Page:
Anonymous complaints will be investigated to the best of our abilities; however, a proper investigation may not be possible if we cannot get further information from you.
All level 2 complaints will be reported to a Senior Management Team member and brought to the attention of the CEO. These complaints will also be logged in a database to identify potential trends. A summary of these complaints (brief description and resolution) will be reported at least annually to the Audit and Finance Committee.
Our Vision and Mission
A world without paralysis after spinal cord injury.
To lead collaboration across the global spinal cord injury community by providing resources, infrastructure and knowledge; and to identify, develop, validate and accelerate the translation of evidence and best practices to reduce the incidence and severity of paralysis after SCI, improve health care outcomes, reduce long-term costs, and improve the quality of life for those living with SCI.
The work that supports our vision and mission
To advance our vision and mission, our activities are based on four distinct but inter-related program areas: Cure, Care, Commercialization and Consumer. These programs are intersected by six supporting strategies: translational research, best practices implementation, informatics, network development, consumer engagement and Best & Brightest. All of RHI's projects and initiatives fall under one or more of these programs and strategies.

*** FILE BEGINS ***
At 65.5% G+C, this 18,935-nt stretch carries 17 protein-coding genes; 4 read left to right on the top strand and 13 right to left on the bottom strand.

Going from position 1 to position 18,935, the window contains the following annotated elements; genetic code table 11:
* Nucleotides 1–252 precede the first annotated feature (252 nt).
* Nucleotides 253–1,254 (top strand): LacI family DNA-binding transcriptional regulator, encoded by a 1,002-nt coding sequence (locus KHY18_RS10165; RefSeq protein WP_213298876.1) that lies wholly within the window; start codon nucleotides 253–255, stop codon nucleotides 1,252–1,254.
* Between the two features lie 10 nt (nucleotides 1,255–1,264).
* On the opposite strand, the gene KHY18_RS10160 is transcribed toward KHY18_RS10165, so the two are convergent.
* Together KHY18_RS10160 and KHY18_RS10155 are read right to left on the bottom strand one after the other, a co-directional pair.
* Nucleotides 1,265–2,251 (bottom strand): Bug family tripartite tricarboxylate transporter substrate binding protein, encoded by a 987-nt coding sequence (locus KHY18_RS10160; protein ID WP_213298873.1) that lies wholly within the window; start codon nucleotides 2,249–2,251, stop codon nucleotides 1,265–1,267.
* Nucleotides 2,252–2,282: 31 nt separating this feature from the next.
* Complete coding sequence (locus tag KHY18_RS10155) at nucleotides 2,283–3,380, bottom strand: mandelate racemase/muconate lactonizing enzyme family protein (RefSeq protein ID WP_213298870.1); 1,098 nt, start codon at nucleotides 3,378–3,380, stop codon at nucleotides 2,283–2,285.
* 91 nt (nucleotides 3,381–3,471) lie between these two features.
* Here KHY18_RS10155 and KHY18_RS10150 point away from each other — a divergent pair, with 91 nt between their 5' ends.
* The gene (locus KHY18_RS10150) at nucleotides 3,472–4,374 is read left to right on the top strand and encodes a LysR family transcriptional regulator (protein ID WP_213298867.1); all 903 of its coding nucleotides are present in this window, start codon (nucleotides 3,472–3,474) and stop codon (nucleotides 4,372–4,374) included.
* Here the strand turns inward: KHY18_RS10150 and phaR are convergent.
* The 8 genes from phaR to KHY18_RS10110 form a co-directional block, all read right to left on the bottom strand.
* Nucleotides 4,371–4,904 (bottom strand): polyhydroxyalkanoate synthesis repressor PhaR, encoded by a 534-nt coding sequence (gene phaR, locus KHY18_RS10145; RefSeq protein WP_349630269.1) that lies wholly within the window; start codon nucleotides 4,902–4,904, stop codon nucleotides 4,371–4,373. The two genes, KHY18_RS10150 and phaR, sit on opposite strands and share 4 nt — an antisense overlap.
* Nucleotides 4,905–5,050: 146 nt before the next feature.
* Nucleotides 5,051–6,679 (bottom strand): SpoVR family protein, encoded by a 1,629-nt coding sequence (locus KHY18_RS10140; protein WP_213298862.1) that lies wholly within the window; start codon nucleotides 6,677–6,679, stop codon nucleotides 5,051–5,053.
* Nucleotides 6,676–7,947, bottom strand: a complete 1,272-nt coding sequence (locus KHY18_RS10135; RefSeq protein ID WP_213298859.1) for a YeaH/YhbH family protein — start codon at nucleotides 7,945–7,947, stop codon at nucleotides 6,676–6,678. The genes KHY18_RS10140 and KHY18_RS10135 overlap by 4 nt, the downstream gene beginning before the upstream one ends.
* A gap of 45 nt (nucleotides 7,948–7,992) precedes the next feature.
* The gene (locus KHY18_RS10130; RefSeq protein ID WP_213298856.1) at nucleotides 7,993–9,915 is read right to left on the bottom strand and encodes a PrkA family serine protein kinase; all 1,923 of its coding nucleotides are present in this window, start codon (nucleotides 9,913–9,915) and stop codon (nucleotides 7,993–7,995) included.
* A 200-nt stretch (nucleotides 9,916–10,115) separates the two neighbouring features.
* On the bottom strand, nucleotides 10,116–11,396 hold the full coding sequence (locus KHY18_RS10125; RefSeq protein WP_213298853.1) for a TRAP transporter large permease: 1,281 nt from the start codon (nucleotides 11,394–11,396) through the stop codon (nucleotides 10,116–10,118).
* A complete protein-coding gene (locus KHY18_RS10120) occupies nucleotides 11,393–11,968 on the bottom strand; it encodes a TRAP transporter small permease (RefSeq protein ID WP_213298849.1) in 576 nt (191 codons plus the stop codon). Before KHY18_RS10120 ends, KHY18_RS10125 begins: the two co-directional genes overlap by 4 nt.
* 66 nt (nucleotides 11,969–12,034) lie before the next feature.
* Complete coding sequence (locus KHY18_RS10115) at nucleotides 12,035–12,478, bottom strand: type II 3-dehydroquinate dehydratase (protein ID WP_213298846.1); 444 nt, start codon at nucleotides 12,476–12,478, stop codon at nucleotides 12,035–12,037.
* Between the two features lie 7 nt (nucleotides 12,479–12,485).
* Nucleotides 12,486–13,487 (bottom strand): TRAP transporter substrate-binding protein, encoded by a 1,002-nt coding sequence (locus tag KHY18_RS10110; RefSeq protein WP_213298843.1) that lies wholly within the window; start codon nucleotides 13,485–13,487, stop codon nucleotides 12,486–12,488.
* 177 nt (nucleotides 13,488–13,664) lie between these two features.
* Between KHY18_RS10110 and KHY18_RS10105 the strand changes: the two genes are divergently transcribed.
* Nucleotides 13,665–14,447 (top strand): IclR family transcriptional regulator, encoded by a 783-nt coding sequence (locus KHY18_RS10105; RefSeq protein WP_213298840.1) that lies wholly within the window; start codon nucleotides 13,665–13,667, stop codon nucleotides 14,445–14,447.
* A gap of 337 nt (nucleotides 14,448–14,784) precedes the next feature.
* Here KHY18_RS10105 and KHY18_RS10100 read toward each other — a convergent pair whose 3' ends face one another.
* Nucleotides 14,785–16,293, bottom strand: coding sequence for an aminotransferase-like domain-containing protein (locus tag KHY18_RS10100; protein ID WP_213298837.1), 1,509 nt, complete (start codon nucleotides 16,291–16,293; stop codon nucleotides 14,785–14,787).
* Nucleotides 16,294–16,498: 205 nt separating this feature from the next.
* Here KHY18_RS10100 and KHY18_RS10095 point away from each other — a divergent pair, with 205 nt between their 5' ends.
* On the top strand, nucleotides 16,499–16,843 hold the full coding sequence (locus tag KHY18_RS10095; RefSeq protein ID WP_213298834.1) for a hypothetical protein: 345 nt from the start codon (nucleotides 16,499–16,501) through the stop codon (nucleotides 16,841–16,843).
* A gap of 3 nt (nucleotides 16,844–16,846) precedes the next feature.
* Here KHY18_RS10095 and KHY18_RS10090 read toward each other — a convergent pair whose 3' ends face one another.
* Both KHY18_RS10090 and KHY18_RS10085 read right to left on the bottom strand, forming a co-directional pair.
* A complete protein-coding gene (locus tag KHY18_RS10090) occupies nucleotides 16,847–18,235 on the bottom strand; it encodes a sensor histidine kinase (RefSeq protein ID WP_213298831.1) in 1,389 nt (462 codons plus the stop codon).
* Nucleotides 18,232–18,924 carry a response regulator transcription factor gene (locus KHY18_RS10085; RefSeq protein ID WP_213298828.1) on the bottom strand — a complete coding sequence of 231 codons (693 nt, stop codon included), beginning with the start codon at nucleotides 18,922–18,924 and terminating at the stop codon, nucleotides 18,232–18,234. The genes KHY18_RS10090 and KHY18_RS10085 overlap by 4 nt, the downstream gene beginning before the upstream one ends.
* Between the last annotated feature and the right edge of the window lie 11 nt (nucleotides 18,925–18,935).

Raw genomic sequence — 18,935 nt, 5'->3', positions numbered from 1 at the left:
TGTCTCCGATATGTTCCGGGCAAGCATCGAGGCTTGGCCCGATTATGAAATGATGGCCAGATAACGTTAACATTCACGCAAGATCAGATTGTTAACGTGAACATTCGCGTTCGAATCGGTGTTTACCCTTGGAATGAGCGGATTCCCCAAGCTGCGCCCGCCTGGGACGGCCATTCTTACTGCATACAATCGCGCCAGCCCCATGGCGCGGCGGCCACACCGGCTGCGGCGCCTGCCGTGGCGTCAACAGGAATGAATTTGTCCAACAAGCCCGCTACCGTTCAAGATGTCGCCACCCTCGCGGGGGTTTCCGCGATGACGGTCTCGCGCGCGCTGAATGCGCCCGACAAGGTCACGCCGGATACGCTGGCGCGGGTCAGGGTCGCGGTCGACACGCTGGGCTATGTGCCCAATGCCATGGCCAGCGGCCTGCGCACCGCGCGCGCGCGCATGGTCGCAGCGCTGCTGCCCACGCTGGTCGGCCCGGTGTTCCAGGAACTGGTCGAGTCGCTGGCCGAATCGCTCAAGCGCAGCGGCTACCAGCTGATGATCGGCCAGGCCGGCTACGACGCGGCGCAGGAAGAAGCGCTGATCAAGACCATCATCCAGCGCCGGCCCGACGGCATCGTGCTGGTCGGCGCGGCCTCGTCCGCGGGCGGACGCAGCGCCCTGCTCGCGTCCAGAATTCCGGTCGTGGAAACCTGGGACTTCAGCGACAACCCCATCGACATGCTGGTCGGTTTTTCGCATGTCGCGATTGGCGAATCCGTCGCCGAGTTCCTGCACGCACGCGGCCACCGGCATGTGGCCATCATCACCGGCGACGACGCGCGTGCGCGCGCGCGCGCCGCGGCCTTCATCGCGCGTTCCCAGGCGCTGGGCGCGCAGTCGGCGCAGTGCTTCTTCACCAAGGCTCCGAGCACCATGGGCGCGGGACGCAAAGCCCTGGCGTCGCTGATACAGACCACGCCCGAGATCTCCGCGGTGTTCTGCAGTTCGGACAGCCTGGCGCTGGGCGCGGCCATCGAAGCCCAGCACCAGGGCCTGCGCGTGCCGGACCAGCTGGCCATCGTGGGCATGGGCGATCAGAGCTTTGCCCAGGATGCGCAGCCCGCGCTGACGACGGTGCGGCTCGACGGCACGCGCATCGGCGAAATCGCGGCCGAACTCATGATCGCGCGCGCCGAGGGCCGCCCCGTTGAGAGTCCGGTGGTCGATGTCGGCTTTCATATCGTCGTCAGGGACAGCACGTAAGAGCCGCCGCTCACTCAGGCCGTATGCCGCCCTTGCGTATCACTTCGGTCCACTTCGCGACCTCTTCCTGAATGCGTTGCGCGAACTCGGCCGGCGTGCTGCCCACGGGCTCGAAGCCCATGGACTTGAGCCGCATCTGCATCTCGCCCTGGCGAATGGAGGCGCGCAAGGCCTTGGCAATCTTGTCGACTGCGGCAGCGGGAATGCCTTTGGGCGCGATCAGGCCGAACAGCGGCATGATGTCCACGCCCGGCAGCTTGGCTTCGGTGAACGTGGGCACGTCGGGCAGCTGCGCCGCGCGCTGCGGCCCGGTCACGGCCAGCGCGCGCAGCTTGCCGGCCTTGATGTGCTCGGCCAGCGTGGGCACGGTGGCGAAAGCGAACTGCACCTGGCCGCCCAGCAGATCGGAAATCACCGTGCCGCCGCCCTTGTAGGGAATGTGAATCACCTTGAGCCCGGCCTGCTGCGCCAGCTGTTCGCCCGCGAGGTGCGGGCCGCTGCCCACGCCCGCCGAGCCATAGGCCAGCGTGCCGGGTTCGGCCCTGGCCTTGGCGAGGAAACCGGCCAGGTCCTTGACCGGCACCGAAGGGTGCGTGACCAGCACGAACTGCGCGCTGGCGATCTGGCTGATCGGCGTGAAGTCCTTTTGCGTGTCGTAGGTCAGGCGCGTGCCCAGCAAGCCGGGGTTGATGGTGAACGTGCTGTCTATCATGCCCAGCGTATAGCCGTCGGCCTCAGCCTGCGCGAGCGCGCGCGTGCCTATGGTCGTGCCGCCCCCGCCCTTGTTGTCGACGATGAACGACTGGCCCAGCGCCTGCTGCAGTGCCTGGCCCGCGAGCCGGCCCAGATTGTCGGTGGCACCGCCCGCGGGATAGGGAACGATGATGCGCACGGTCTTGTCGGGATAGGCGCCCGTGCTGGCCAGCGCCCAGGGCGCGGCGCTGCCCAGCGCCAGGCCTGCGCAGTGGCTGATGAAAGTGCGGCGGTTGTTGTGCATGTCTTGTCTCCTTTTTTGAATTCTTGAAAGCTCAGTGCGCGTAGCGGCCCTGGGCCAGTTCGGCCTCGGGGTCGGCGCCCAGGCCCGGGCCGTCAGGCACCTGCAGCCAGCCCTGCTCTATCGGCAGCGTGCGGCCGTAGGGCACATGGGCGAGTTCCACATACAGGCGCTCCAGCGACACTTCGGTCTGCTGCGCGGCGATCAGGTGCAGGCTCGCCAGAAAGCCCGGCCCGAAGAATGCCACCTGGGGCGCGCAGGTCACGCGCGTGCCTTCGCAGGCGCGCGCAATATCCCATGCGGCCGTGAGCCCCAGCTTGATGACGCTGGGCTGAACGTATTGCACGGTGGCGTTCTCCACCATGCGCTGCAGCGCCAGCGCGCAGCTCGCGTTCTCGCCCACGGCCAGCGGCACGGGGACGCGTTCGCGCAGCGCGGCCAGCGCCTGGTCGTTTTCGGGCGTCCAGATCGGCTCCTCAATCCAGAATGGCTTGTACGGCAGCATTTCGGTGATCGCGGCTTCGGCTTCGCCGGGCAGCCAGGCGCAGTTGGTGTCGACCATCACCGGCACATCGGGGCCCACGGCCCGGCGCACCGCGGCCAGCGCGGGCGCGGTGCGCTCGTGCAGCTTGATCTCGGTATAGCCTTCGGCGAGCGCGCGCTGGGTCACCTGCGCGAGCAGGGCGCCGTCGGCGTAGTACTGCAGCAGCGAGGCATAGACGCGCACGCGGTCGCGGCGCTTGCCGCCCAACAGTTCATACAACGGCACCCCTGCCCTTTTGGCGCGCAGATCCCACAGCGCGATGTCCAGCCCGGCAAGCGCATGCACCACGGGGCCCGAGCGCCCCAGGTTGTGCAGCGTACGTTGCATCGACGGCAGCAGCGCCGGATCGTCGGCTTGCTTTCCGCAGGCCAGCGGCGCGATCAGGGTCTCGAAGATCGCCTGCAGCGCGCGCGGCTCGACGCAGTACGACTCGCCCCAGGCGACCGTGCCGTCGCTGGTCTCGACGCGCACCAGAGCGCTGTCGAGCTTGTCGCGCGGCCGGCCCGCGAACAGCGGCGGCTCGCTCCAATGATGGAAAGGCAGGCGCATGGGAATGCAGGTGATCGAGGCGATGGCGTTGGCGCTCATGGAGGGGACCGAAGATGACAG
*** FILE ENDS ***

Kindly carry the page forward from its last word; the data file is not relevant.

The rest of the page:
Learn more about Our Strategic Direction
Learn more about Our Work
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October 8, 2014
To our valued stakeholders and partners,
In 2013, the Government of Canada (through Western Economic Diversification Canada) renewed its funding to the Rick Hansen Institute (RHI) with a $35 million, five year grant to magnify the impact of the Institute. Consistent with our funding proposal, the Institute is undertaking two independent evaluations, one at the mid-point and the second at the end of the 2013-2018 funding period. The first of these two evaluations has just begun and will be ongoing until June 2015. As the Institute continues to work towards its vision of a world without paralysis after spinal cord injury, this evaluation provides us with a unique opportunity to assess our progress to date against this exciting work.
With support from the Rick Hansen Foundation, RHI’s role is to provide the evaluation team with access to program information and documents, help identify key informants for interviews and focus groups, and maintain an open line of communication with Western Economic Diversification to ensure their requirements are being met. The evaluation team is responsible for designing and conducting the evaluation, analysing the data and writing the final report.